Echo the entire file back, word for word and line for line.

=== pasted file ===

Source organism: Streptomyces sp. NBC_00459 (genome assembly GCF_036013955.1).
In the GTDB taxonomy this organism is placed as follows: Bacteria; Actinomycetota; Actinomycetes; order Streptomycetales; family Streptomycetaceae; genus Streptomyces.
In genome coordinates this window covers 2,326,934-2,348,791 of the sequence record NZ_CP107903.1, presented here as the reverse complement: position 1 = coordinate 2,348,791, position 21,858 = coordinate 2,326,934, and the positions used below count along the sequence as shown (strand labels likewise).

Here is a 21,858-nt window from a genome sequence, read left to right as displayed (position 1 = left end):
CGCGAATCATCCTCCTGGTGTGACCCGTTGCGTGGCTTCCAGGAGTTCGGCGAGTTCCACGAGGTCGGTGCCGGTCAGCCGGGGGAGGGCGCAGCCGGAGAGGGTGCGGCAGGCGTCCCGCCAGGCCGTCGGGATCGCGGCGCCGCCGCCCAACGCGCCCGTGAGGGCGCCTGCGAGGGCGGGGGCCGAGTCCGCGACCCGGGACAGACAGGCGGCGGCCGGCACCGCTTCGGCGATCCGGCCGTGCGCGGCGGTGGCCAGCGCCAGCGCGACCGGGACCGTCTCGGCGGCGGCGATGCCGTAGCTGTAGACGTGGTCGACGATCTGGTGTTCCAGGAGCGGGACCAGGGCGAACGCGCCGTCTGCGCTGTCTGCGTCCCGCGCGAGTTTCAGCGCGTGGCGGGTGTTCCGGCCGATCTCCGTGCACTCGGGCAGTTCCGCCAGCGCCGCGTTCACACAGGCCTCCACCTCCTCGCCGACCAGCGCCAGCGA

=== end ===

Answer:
Source organism: Streptomyces sp. NBC_00459 (genome assembly GCF_036013955.1).
In the GTDB taxonomy this organism is placed as follows: Bacteria; Actinomycetota; Actinomycetes; order Streptomycetales; family Streptomycetaceae; genus Streptomyces.
In genome coordinates this window covers 2,326,934-2,348,791 of the sequence record NZ_CP107903.1, presented here as the reverse complement: position 1 = coordinate 2,348,791, position 21,858 = coordinate 2,326,934, and the positions used below count along the sequence as shown (strand labels likewise).

Here is a 21,858-nt window from a genome sequence, read left to right as displayed (position 1 = left end):
CGCGAATCATCCTCCTGGTGTGACCCGTTGCGTGGCTTCCAGGAGTTCGGCGAGTTCCACGAGGTCGGTGCCGGTCAGCCGGGGGAGGGCGCAGCCGGAGAGGGTGCGGCAGGCGTCCCGCCAGGCCGTCGGGATCGCGGCGCCGCCGCCCAACGCGCCCGTGAGGGCGCCTGCGAGGGCGGGGGCCGAGTCCGCGACCCGGGACAGACAGGCGGCGGCCGGCACCGCTTCGGCGATCCGGCCGTGCGCGGCGGTGGCCAGCGCCAGCGCGACCGGGACCGTCTCGGCGGCGGCGATGCCGTAGCTGTAGACGTGGTCGACGATCTGGTGTTCCAGGAGCGGGACCAGGGCGAACGCGCCGTCTGCGCTGTCTGCGTCCCGCGCGAGTTTCAGCGCGTGGCGGGTGTTCCGGCCGATCTCCGTGCACTCGGGCAGTTCCGCCAGCGCCGCGTTCACACAGGCCTCCACCTCCTCGCCGACCAGCGCCAGCGA